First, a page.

Weekly Market Update 4/18/2022

Alex Ralicki |

There is little relief in sight on the inflation front. The Consumer and Producer Price Indexes for March jumped 8.5% and 11.2% year over year, respectively. Rising prices for food and energy commodities were primarily behind the surge in costs. 

The stubbornly high inflation is bringing more-hawkish monetary policy comments from Federal Reserve leaders. The current consensus is that the central bank will hike the benchmark short-term interest rate by 50 basis points at next month’s Federal Open Market Committee (FOMC) meeting, and that may be the first of a few half-percentage-point increases this year. 

Recent commentary also has raised the odds that the Federal Reserve Bank, perhaps as early as the May FOMC meeting, will begin to aggressively reduce its balance sheet. Its asset holdings swelled to nearly $9 trillion following the massive stimulus programs implemented to support the U.S. economy during the height of the COVID-19 pandemic. Such a reduction–via selling holdings of bonds or allowing them to mature–would remove excess liquidity from the financial system, which is contributing to the inflation problem.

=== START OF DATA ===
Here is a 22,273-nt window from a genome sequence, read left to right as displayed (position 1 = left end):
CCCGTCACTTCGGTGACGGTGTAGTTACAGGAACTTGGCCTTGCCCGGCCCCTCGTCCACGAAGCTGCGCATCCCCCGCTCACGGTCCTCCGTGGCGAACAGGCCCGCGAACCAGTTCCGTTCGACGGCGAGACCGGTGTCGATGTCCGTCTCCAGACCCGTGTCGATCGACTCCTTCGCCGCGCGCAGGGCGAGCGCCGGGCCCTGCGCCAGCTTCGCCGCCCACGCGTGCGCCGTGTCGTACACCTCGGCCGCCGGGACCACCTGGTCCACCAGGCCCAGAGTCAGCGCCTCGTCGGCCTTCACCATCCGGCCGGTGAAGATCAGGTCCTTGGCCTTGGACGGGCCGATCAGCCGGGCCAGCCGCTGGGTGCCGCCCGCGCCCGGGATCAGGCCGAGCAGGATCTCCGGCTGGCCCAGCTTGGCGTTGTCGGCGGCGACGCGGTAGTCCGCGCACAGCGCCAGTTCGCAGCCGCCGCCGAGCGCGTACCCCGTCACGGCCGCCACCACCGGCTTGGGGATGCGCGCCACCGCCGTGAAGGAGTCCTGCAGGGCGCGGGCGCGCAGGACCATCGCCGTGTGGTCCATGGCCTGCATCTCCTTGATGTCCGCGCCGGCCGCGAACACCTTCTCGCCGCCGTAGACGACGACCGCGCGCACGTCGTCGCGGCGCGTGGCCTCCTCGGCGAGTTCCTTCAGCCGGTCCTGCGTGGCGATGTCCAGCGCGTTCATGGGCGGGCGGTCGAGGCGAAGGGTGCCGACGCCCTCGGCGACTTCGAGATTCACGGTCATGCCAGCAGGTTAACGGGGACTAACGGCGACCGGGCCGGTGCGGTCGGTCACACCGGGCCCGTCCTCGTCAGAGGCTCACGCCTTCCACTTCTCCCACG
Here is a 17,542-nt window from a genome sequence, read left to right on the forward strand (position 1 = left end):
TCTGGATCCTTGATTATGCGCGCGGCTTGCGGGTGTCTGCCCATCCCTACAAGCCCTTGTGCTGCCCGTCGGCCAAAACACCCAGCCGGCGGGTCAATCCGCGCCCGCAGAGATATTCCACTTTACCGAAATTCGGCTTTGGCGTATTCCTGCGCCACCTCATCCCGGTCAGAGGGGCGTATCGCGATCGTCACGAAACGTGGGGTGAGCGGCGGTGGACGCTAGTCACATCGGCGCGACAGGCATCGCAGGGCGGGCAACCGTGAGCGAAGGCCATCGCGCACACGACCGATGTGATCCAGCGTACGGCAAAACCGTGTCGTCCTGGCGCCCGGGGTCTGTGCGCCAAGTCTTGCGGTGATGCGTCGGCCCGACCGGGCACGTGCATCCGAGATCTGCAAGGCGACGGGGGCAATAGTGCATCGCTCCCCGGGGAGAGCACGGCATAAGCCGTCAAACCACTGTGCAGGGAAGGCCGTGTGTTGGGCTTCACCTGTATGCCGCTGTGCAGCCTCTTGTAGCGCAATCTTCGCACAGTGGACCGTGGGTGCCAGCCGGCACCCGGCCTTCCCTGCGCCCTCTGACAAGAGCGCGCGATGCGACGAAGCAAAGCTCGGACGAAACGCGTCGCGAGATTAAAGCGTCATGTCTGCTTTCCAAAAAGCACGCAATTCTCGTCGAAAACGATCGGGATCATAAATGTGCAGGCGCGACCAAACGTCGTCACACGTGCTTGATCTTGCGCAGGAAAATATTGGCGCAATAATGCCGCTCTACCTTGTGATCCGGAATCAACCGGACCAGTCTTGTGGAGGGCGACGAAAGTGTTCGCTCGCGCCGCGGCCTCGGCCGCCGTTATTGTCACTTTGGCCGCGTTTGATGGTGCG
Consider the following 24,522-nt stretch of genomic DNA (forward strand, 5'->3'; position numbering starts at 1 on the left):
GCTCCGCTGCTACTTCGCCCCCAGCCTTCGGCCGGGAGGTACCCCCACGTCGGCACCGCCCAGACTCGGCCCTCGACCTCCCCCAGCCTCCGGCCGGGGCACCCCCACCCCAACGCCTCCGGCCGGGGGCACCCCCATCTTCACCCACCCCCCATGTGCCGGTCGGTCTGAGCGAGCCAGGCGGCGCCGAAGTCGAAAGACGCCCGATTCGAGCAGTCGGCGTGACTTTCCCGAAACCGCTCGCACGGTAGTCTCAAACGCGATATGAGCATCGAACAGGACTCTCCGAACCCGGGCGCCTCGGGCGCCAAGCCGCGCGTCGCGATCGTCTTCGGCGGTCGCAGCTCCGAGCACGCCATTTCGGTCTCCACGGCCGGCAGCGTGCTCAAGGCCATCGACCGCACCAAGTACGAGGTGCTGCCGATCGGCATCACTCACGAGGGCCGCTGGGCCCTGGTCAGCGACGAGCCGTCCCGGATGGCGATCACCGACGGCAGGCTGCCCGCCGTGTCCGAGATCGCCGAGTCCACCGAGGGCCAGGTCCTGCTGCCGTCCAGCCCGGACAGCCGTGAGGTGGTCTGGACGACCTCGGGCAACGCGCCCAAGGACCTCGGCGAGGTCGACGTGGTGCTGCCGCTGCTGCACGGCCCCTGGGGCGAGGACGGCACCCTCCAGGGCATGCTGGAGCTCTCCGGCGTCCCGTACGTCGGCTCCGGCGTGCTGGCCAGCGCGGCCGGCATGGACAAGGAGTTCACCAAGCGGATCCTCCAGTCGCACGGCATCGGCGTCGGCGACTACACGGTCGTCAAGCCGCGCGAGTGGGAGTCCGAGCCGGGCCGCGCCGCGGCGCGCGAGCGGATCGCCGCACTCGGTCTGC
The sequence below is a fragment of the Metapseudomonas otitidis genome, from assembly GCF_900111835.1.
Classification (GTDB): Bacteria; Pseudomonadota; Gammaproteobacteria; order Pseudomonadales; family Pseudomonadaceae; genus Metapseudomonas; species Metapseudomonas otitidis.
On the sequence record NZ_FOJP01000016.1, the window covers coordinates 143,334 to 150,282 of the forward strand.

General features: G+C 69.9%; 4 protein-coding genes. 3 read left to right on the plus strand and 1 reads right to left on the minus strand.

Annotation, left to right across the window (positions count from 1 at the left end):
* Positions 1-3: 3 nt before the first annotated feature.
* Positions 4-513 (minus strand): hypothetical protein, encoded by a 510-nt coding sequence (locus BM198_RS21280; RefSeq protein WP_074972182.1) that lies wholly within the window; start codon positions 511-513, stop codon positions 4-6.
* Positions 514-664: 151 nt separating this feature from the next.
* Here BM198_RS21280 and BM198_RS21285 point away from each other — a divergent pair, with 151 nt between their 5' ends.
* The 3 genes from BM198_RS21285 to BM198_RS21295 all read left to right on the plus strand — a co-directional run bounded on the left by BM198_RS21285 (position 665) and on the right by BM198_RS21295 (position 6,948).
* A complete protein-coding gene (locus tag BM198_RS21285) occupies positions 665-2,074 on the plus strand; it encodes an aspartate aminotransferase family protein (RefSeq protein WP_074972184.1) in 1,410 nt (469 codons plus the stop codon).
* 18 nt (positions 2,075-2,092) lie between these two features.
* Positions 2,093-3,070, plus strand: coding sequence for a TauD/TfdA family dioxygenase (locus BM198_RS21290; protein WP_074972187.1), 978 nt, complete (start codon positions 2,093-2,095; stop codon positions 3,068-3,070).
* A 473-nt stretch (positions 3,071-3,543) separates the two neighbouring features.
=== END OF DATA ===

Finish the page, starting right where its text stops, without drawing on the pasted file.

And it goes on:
Meantime, rising Treasury market yields have caught the attention of Wall Street. The yield on 10-year Treasury notes, which is used as a proxy for mortgage rates, recently topped the 2.80% mark. That is more than 100 basis points (a full percentage point) higher than where it sat on March 1st. The resultant higher borrowing costs may ultimately slow the pace of economic expansion. 

The early April inversion of the Treasury market yield curve–in which the yield on the two-year note exceeded that of the longer duration 10-year bond–has raised some red flags about the U.S. economy. That is because an inverted yield curve has been a rather reliable predictor of a future recession. Recession fears may make the Fed’s task of stabilizing prices harder, as painful higher interest rates fight inflation underpinned by supply constraints. The central bank must guard against slowing demand too much, risking “stagflation,” a period of high inflation and slowing economic growth (stagnation), accompanied by rising unemployment. 

Conclusion: With concerns about a more-hawkish Fed looking somewhat priced into the market and bond prices continuing to fall, we believe a well-diversified portfolio of high-quality equities is the best near-term investment strategy. 

Source: Valueline.com